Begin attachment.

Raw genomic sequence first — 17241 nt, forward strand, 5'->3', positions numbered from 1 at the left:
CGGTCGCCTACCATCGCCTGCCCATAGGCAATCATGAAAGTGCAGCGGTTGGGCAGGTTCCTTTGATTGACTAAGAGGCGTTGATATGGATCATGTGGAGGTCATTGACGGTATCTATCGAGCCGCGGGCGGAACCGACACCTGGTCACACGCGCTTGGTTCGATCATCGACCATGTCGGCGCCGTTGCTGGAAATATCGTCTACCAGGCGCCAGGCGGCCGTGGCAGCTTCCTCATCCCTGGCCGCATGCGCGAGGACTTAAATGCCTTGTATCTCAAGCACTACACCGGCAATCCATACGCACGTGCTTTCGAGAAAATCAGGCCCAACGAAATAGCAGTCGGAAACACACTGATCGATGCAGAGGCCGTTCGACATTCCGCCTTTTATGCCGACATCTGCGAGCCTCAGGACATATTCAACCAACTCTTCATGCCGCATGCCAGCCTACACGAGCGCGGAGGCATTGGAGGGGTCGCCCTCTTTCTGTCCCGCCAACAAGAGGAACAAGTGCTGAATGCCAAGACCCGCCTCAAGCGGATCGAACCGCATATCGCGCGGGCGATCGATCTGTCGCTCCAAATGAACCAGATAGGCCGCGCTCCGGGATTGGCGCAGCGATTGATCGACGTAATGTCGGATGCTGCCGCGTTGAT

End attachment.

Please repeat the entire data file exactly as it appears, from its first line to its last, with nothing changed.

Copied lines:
Raw genomic sequence first — 17241 nt, forward strand, 5'->3', positions numbered from 1 at the left:
CGGTCGCCTACCATCGCCTGCCCATAGGCAATCATGAAAGTGCAGCGGTTGGGCAGGTTCCTTTGATTGACTAAGAGGCGTTGATATGGATCATGTGGAGGTCATTGACGGTATCTATCGAGCCGCGGGCGGAACCGACACCTGGTCACACGCGCTTGGTTCGATCATCGACCATGTCGGCGCCGTTGCTGGAAATATCGTCTACCAGGCGCCAGGCGGCCGTGGCAGCTTCCTCATCCCTGGCCGCATGCGCGAGGACTTAAATGCCTTGTATCTCAAGCACTACACCGGCAATCCATACGCACGTGCTTTCGAGAAAATCAGGCCCAACGAAATAGCAGTCGGAAACACACTGATCGATGCAGAGGCCGTTCGACATTCCGCCTTTTATGCCGACATCTGCGAGCCTCAGGACATATTCAACCAACTCTTCATGCCGCATGCCAGCCTACACGAGCGCGGAGGCATTGGAGGGGTCGCCCTCTTTCTGTCCCGCCAACAAGAGGAACAAGTGCTGAATGCCAAGACCCGCCTCAAGCGGATCGAACCGCATATCGCGCGGGCGATCGATCTGTCGCTCCAAATGAACCAGATAGGCCGCGCTCCGGGATTGGCGCAGCGATTGATCGACGTAATGTCGGATGCTGCCGCGTTGAT